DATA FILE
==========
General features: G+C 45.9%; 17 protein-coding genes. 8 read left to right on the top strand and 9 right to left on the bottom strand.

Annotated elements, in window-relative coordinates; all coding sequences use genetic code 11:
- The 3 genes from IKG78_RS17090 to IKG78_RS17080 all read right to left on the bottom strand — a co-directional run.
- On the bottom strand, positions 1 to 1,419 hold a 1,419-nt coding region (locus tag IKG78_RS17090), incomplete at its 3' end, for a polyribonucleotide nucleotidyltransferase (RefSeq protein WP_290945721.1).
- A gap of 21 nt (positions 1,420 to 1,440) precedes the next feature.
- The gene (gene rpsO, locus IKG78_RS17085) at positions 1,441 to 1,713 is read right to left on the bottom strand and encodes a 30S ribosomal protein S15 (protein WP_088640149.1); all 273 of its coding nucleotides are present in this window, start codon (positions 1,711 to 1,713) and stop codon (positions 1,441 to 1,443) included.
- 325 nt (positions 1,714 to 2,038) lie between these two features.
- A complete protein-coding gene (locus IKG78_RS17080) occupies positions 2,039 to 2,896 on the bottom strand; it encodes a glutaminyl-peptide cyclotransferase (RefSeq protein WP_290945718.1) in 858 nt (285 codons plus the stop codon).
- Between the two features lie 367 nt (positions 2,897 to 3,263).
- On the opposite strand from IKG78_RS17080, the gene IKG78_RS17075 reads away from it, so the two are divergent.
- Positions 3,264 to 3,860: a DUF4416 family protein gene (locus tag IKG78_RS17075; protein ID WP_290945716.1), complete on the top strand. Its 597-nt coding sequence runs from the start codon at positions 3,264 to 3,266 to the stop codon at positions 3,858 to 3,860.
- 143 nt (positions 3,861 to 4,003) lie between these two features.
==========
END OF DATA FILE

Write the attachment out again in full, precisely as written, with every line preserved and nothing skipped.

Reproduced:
General features: G+C 45.9%; 17 protein-coding genes. 8 read left to right on the top strand and 9 right to left on the bottom strand.

Annotated elements, in window-relative coordinates; all coding sequences use genetic code 11:
- The 3 genes from IKG78_RS17090 to IKG78_RS17080 all read right to left on the bottom strand — a co-directional run.
- On the bottom strand, positions 1 to 1,419 hold a 1,419-nt coding region (locus tag IKG78_RS17090), incomplete at its 3' end, for a polyribonucleotide nucleotidyltransferase (RefSeq protein WP_290945721.1).
- A gap of 21 nt (positions 1,420 to 1,440) precedes the next feature.
- The gene (gene rpsO, locus IKG78_RS17085) at positions 1,441 to 1,713 is read right to left on the bottom strand and encodes a 30S ribosomal protein S15 (protein WP_088640149.1); all 273 of its coding nucleotides are present in this window, start codon (positions 1,711 to 1,713) and stop codon (positions 1,441 to 1,443) included.
- 325 nt (positions 1,714 to 2,038) lie between these two features.
- A complete protein-coding gene (locus IKG78_RS17080) occupies positions 2,039 to 2,896 on the bottom strand; it encodes a glutaminyl-peptide cyclotransferase (RefSeq protein WP_290945718.1) in 858 nt (285 codons plus the stop codon).
- Between the two features lie 367 nt (positions 2,897 to 3,263).
- On the opposite strand from IKG78_RS17080, the gene IKG78_RS17075 reads away from it, so the two are divergent.
- Positions 3,264 to 3,860: a DUF4416 family protein gene (locus tag IKG78_RS17075; protein ID WP_290945716.1), complete on the top strand. Its 597-nt coding sequence runs from the start codon at positions 3,264 to 3,266 to the stop codon at positions 3,858 to 3,860.
- 143 nt (positions 3,861 to 4,003) lie between these two features.